Understanding the weather behavior may not be as complicated as once thought, and would help to have more elements for decision making and prevention of natural disasters, as hurricanes or typhoons.
Researchers from the National Autonomous University of Mexico (UNAM) make available for anyone the opportunity to know their community, state or country’s weather activity for today and months ahead.
A group of specialists from the Center of Environmental Geography Research (CIGA) designed the software Moclic (Monitoring Climate Change) trough which is possible to organize, store and operate geo-referenced data from climate elements.
Francisco Bautista Zúñiga, researcher at CIGA and head of Monoclic project, points out that the software allows an agronomist to obtain annual rainfall records and relate them to the crops production figures for explanation of a possible event.
“Likewise, is possible to identify desiccation processes in a region, which comes useful when considering the use of improved seeds that can resist droughts, or the optimization of rainwater catching techniques, storage or types of irrigation.
“A physician can obtain information about the climatic tendencies of specific periods of time to know the behavior of intestinal diseases in certain weather conditions,” explains Bautista Zúñiga.
He points out that knowing the tendencies regarding the change of atmospheric conditions is needed by every federal entity, since it can help taking measures prior to a possible flood.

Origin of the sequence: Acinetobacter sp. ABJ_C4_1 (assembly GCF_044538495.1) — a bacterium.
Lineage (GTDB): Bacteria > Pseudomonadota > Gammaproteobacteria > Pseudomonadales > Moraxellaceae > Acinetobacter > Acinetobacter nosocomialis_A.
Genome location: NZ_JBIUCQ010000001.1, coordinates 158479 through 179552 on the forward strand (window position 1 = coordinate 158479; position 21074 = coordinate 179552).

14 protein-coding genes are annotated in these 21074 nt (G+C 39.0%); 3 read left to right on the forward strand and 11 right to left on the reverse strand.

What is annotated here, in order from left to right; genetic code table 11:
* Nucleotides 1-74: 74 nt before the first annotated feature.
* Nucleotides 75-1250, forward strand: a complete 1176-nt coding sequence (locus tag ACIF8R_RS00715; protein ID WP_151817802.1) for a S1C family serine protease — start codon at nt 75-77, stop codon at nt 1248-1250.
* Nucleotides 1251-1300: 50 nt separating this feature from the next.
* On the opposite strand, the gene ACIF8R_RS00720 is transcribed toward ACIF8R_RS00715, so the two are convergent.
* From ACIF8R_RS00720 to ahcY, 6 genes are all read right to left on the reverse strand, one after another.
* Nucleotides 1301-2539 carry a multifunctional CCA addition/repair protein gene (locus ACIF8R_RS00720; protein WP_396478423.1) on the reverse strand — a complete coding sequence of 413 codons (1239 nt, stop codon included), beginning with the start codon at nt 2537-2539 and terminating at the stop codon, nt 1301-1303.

Moclic can calculate bio and agroclimatic indicators, such as humidity, aridity, rain erosion and rainfall concentration.
The software was designed for Windows, looking to favor practicality for the user. It feeds on data from weather stations in any state or country, unlike current software that use global information, with which what happens in a small ranch regarding temperature can be known more accurately and foresee the maximum, minimum and average records.
“The use of Moclic with local data is of great importance because global models don’t include land relief nor closeness to sea data, among others. The software is very simple and can be used by decision making characters, as governors, breeders, physicians, farmers, students, or anyone whose repercussions could have economic, politic or social effects.”
Moclic was design by specialist at the CIGA with the participation of professors from the Superior Technological Institute of Tacámbaro, Michoacán. For its commercialization, Bautista Zúñiga is creating an enterprise with global reach, since the software has been requested in the United States of America, Europe and Brazil.
Reprinted from Investigación y Desarrollo, via AlphaGalileo.